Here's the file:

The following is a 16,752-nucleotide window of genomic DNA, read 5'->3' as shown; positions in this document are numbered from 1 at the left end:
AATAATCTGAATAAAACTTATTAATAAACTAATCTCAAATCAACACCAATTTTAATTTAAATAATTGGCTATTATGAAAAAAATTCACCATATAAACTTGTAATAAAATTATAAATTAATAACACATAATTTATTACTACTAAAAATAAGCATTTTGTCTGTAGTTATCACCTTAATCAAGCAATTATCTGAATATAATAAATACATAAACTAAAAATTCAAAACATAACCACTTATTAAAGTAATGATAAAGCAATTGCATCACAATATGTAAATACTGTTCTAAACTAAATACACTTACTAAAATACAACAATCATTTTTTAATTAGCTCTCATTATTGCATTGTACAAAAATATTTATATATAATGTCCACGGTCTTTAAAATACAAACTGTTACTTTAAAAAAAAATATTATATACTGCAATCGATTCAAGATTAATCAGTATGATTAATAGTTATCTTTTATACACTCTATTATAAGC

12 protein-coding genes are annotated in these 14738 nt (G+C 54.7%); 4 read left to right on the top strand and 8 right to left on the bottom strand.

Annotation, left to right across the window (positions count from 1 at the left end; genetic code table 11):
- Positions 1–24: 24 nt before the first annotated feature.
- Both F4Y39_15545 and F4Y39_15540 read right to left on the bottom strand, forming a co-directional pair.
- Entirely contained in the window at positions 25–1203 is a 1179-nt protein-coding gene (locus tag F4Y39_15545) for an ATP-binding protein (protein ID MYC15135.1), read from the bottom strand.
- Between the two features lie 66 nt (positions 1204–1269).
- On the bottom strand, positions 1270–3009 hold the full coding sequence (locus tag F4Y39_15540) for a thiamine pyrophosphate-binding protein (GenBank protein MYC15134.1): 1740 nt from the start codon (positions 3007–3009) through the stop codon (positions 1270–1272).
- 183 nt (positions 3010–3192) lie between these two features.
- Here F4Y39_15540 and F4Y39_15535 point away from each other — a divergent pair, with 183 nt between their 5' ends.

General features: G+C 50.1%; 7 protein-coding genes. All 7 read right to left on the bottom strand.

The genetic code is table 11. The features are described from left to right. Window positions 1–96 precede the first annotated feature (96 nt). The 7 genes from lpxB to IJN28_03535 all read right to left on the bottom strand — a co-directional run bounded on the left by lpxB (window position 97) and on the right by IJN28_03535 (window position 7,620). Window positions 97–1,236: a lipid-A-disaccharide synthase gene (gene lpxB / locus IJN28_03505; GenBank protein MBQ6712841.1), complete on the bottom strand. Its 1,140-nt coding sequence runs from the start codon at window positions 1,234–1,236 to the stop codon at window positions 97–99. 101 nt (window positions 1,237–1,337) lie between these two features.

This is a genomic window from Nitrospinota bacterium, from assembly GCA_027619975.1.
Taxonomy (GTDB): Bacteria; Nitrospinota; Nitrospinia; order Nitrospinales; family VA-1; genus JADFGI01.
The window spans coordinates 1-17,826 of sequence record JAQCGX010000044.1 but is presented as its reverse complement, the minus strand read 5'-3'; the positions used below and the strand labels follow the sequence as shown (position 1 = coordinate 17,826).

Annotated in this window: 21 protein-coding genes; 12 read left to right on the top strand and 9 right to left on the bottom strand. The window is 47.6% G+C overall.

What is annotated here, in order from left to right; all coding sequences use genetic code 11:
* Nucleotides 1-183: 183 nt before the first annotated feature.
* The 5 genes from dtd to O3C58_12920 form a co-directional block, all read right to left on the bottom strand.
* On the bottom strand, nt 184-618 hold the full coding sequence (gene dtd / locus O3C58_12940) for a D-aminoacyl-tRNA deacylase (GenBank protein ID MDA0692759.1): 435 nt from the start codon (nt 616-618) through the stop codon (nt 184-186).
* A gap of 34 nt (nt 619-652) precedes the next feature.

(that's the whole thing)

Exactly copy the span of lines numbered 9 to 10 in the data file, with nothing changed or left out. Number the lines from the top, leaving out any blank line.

- On the bottom strand, positions 1270–3009 hold the full coding sequence (locus tag F4Y39_15540) for a thiamine pyrophosphate-binding protein (GenBank protein MYC15134.1): 1740 nt from the start codon (positions 3007–3009) through the stop codon (positions 1270–1272).
- 183 nt (positions 3010–3192) lie between these two features.